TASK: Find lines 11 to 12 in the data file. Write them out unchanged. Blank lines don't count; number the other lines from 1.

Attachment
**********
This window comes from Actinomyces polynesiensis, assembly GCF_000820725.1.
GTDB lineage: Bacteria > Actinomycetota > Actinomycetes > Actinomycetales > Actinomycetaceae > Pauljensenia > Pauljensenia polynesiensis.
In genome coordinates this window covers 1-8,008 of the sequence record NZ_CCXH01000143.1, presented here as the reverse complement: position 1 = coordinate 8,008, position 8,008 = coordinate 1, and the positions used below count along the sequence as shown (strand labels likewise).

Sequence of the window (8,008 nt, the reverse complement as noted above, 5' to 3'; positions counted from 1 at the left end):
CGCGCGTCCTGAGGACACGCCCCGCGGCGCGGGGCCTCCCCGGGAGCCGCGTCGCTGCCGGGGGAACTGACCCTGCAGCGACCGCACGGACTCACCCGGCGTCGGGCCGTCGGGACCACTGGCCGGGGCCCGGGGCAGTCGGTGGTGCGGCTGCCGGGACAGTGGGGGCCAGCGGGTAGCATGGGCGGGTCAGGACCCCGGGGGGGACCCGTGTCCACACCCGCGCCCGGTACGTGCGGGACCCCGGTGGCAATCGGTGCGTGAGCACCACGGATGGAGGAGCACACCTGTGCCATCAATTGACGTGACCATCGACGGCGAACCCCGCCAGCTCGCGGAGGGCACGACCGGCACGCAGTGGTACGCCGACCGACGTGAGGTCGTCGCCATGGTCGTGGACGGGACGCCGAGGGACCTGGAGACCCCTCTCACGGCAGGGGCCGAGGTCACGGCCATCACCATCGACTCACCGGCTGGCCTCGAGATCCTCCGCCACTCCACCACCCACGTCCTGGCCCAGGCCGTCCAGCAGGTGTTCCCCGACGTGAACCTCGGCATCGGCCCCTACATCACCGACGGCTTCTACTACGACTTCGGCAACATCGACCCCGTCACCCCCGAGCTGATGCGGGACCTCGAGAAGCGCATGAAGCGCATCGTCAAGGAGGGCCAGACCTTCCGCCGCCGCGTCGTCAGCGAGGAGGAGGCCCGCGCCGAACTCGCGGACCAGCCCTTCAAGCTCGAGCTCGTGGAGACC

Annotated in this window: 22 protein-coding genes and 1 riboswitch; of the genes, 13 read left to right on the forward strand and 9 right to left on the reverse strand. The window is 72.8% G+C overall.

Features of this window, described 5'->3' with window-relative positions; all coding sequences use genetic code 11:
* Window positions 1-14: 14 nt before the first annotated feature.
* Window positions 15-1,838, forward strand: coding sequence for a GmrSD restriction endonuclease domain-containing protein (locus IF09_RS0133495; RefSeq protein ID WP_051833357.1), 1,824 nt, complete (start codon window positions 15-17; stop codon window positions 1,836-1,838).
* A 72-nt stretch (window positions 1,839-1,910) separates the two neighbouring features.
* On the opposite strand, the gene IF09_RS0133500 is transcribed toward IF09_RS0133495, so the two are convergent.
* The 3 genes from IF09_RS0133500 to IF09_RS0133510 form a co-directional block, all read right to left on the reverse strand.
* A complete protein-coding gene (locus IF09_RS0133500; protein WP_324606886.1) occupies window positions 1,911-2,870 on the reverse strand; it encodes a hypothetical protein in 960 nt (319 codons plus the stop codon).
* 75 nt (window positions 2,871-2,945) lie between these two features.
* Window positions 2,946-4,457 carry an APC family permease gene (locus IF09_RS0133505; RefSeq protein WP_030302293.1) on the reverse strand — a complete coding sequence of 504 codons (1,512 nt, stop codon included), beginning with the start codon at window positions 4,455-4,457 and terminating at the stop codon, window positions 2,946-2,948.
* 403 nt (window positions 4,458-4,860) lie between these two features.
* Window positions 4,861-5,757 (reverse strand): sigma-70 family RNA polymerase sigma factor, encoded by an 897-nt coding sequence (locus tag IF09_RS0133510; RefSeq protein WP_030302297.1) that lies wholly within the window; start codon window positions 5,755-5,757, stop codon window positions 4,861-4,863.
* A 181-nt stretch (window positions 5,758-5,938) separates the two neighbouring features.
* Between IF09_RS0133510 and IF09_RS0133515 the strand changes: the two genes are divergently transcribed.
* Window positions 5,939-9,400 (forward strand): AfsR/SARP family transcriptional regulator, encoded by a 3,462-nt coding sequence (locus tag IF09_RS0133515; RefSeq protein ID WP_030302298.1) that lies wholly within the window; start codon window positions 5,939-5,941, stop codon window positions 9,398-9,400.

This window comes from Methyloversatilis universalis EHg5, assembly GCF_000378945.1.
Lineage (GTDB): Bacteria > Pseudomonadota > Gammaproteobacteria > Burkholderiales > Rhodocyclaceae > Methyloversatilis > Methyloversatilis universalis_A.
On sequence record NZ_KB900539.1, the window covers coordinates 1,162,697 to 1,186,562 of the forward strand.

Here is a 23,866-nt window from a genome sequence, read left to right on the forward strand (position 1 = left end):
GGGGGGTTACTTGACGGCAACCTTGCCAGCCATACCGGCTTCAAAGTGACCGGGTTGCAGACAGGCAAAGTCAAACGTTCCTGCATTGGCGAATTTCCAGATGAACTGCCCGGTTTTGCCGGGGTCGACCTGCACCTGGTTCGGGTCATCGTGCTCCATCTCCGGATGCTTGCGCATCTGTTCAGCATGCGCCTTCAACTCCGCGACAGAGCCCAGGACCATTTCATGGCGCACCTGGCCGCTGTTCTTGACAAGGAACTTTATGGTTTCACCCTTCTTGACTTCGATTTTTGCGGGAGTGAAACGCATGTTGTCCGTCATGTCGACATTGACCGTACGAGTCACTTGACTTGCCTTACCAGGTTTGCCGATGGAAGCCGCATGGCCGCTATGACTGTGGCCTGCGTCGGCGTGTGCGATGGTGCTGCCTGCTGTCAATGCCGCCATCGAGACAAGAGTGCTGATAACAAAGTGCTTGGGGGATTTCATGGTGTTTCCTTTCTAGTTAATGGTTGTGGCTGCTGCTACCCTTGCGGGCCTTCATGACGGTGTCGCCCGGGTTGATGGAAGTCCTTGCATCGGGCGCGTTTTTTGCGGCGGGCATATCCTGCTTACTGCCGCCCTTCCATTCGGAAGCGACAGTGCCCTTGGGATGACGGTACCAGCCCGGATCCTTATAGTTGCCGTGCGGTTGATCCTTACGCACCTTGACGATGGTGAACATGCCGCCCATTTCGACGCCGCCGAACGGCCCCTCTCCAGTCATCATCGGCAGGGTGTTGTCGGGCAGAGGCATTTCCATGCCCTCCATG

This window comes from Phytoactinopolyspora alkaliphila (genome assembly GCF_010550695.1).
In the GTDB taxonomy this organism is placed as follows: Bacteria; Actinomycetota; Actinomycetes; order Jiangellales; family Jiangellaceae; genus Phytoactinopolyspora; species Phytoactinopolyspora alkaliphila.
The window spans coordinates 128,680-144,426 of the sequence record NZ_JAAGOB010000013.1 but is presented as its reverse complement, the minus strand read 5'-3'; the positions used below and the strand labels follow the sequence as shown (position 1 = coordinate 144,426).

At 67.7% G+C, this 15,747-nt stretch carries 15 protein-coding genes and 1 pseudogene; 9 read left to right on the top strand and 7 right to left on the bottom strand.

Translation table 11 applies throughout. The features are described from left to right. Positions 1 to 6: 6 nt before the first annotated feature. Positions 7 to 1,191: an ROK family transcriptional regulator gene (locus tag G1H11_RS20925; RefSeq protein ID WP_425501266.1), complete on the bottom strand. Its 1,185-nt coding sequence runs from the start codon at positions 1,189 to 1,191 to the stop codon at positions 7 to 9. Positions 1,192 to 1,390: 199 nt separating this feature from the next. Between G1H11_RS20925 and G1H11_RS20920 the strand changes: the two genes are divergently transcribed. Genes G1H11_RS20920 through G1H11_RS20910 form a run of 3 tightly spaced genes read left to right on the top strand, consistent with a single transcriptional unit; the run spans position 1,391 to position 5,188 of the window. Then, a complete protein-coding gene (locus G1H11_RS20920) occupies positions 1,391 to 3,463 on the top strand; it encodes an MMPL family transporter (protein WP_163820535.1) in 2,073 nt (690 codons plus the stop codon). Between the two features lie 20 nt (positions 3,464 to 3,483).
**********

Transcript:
* On the opposite strand, the gene IF09_RS0133500 is transcribed toward IF09_RS0133495, so the two are convergent.
* The 3 genes from IF09_RS0133500 to IF09_RS0133510 form a co-directional block, all read right to left on the reverse strand.